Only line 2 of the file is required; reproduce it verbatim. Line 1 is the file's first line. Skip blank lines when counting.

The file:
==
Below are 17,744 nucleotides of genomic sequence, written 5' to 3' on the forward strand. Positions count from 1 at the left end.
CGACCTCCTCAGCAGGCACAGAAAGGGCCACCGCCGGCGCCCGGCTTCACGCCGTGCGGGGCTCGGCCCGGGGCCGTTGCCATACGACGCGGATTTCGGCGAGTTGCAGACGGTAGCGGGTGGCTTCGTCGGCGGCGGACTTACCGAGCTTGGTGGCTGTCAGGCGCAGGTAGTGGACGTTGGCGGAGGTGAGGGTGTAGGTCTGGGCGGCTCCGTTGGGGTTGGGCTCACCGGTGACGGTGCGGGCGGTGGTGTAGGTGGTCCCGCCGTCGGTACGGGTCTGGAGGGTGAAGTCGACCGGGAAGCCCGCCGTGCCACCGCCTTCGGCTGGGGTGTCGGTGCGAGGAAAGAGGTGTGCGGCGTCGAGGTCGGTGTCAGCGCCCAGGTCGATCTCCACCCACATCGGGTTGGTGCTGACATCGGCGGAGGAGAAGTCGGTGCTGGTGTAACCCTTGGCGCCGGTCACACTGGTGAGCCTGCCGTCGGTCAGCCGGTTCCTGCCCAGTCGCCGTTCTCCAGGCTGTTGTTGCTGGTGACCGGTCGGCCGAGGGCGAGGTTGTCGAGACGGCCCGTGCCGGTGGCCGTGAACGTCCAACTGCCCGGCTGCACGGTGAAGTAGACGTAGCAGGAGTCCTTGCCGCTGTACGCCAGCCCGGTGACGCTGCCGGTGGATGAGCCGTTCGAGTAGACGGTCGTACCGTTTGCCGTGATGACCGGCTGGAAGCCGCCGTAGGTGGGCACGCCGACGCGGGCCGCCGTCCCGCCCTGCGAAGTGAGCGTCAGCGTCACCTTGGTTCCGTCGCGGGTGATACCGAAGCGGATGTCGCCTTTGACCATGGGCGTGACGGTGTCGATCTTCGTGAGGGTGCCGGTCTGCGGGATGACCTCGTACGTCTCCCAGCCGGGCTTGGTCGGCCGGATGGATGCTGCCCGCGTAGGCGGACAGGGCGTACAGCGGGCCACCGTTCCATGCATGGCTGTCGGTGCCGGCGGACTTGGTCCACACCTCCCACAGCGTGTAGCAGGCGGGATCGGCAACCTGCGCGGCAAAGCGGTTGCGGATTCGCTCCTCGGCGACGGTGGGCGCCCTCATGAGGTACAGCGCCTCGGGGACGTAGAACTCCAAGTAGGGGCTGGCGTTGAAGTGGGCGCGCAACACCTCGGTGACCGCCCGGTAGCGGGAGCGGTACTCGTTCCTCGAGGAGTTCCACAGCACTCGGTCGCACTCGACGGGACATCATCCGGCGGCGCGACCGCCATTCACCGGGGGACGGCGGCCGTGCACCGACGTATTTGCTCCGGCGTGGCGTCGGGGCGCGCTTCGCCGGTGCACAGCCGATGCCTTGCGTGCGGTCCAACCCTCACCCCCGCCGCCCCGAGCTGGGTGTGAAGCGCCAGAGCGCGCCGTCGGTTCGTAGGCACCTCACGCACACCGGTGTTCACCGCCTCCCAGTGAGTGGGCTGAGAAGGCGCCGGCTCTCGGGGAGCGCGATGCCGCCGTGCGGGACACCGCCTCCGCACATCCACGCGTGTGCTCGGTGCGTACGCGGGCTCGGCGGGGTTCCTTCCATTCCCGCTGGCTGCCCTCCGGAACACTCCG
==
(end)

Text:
CGACCTCCTCAGCAGGCACAGAAAGGGCCACCGCCGGCGCCCGGCTTCACGCCGTGCGGGGCTCGGCCCGGGGCCGTTGCCATACGACGCGGATTTCGGCGAGTTGCAGACGGTAGCGGGTGGCTTCGTCGGCGGCGGACTTACCGAGCTTGGTGGCTGTCAGGCGCAGGTAGTGGACGTTGGCGGAGGTGAGGGTGTAGGTCTGGGCGGCTCCGTTGGGGTTGGGCTCACCGGTGACGGTGCGGGCGGTGGTGTAGGTGGTCCCGCCGTCGGTACGGGTCTGGAGGGTGAAGTCGACCGGGAAGCCCGCCGTGCCACCGCCTTCGGCTGGGGTGTCGGTGCGAGGAAAGAGGTGTGCGGCGTCGAGGTCGGTGTCAGCGCCCAGGTCGATCTCCACCCACATCGGGTTGGTGCTGACATCGGCGGAGGAGAAGTCGGTGCTGGTGTAACCCTTGGCGCCGGTCACACTGGTGAGCCTGCCGTCGGTCAGCCGGTTCCTGCCCAGTCGCCGTTCTCCAGGCTGTTGTTGCTGGTGACCGGTCGGCCGAGGGCGAGGTTGTCGAGACGGCCCGTGCCGGTGGCCGTGAACGTCCAACTGCCCGGCTGCACGGTGAAGTAGACGTAGCAGGAGTCCTTGCCGCTGTACGCCAGCCCGGTGACGCTGCCGGTGGATGAGCCGTTCGAGTAGACGGTCGTACCGTTTGCCGTGATGACCGGCTGGAAGCCGCCGTAGGTGGGCACGCCGACGCGGGCCGCCGTCCCGCCCTGCGAAGTGAGCGTCAGCGTCACCTTGGTTCCGTCGCGGGTGATACCGAAGCGGATGTCGCCTTTGACCATGGGCGTGACGGTGTCGATCTTCGTGAGGGTGCCGGTCTGCGGGATGACCTCGTACGTCTCCCAGCCGGGCTTGGTCGGCCGGATGGATGCTGCCCGCGTAGGCGGACAGGGCGTACAGCGGGCCACCGTTCCATGCATGGCTGTCGGTGCCGGCGGACTTGGTCCACACCTCCCACAGCGTGTAGCAGGCGGGATCGGCAACCTGCGCGGCAAAGCGGTTGCGGATTCGCTCCTCGGCGACGGTGGGCGCCCTCATGAGGTACAGCGCCTCGGGGACGTAGAACTCCAAGTAGGGGCTGGCGTTGAAGTGGGCGCGCAACACCTCGGTGACCGCCCGGTAGCGGGAGCGGTACTCGTTCCTCGAGGAGTTCCACAGCACTCGGTCGCACTCGACGGGACATCATCCGGCGGCGCGACCGCCATTCACCGGGGGACGGCGGCCGTGCACCGACGTATTTGCTCCGGCGTGGCGTCGGGGCGCGCTTCGCCGGTGCACAGCCGATGCCTTGCGTGCGGTCCAACCCTCACCCCCGCCGCCCCGAGCTGGGTGTGAAGCGCCAGAGCGCGCCGTCGGTTCGTAGGCACCTCACGCACACCGGTGTTCACCGCCTCCCAGTGAGTGGGCTGAGAAGGCGCCGGCTCTCGGGGAGCGCGATGCCGCCGTGCGGGACACCGCCTCCGCACATCCACGCGTGTGCTCGGTGCGTACGCGGGCTCGGCGGGGTTCCTTCCATTCCCGCTGGCTGCCCTCCGGAACACTCCG